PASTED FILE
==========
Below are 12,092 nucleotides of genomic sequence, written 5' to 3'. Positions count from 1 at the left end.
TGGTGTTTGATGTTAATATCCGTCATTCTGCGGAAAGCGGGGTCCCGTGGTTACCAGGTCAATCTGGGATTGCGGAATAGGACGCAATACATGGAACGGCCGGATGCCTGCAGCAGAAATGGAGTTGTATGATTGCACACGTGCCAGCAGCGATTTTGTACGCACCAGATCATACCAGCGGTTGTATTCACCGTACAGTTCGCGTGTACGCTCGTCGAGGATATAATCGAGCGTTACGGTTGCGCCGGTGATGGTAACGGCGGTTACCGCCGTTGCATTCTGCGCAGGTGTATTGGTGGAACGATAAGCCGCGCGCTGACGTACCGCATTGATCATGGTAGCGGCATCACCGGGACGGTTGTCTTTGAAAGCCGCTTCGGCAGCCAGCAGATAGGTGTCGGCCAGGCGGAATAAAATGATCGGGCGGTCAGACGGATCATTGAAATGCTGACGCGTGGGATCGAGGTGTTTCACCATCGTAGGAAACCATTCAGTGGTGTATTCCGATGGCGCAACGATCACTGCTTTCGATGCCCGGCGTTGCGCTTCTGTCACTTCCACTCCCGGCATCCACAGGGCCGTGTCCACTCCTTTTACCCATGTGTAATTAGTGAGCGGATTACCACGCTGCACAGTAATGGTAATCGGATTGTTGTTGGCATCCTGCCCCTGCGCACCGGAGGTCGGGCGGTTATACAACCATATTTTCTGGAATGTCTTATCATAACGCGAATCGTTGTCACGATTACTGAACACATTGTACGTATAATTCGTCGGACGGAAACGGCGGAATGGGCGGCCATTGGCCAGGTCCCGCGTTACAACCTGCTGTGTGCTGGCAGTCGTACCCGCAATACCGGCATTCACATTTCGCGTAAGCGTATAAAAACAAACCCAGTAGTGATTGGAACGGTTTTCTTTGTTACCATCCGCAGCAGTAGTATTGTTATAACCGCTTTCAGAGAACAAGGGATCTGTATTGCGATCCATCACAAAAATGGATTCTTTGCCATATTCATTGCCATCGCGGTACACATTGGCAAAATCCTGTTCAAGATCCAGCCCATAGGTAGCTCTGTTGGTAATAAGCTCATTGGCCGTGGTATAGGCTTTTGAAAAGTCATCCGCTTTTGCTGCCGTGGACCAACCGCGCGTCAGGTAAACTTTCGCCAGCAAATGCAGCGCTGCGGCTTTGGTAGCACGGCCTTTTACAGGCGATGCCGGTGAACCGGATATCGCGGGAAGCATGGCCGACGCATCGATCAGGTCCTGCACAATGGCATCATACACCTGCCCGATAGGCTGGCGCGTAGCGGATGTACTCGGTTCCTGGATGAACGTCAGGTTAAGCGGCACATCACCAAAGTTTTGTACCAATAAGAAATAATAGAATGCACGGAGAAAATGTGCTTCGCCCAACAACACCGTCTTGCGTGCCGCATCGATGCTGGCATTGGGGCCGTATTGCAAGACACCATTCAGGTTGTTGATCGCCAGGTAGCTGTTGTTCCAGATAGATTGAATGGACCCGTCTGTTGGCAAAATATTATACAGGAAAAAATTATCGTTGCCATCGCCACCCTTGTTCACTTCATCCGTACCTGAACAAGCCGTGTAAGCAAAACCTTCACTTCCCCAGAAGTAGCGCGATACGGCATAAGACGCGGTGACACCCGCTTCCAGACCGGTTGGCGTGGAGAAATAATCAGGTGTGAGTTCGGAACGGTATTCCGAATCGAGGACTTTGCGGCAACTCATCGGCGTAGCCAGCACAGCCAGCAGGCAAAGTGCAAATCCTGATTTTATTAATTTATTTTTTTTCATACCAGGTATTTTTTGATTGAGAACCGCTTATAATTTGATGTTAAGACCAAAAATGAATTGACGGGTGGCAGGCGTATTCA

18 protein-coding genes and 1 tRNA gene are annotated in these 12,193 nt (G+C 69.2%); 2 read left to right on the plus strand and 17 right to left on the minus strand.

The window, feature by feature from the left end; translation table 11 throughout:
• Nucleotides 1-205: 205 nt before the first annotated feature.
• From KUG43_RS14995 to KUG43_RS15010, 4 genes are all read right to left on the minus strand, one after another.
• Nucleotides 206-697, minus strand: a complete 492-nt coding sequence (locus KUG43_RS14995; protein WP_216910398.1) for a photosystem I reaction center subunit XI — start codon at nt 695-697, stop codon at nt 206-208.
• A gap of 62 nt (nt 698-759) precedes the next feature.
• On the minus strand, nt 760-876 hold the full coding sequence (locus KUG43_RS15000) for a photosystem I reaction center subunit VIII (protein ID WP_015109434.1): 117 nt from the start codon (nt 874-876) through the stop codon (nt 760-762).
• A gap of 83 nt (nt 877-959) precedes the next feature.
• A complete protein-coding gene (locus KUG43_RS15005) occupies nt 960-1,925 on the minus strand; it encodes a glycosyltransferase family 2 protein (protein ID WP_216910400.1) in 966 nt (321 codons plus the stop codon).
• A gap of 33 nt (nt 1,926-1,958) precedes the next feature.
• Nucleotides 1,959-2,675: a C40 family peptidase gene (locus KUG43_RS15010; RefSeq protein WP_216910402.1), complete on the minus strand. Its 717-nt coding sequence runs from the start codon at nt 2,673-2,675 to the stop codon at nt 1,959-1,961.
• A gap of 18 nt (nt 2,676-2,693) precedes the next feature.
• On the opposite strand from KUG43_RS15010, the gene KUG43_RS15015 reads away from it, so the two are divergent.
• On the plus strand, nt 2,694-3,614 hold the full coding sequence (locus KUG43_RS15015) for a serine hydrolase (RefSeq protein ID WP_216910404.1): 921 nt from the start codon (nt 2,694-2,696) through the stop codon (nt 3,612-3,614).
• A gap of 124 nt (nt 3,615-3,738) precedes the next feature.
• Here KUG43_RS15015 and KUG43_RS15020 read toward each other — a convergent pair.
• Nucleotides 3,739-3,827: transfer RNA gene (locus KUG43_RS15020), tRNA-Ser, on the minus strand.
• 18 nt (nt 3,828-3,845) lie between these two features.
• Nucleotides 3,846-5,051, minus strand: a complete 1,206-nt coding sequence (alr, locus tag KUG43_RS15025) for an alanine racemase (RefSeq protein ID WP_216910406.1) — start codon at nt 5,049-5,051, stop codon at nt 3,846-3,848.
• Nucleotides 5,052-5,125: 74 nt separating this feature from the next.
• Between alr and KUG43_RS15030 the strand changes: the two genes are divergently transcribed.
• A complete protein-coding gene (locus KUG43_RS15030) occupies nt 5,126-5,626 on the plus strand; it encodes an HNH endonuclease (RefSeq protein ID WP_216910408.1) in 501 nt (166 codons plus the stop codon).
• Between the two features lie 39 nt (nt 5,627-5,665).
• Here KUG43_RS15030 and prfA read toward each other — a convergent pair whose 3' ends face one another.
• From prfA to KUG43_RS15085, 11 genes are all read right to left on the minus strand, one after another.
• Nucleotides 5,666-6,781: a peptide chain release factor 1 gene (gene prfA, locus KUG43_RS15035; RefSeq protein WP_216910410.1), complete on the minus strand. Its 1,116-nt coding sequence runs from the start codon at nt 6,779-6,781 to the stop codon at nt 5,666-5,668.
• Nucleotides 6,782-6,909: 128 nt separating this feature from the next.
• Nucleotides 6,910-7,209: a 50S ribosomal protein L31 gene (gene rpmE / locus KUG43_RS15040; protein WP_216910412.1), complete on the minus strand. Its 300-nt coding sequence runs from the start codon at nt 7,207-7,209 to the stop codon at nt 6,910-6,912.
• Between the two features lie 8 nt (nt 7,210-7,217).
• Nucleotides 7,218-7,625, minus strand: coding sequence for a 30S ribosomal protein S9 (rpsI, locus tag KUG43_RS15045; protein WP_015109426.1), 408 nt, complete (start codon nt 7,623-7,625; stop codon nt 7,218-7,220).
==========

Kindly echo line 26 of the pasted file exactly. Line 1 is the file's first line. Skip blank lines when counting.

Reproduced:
• Here KUG43_RS15030 and prfA read toward each other — a convergent pair whose 3' ends face one another.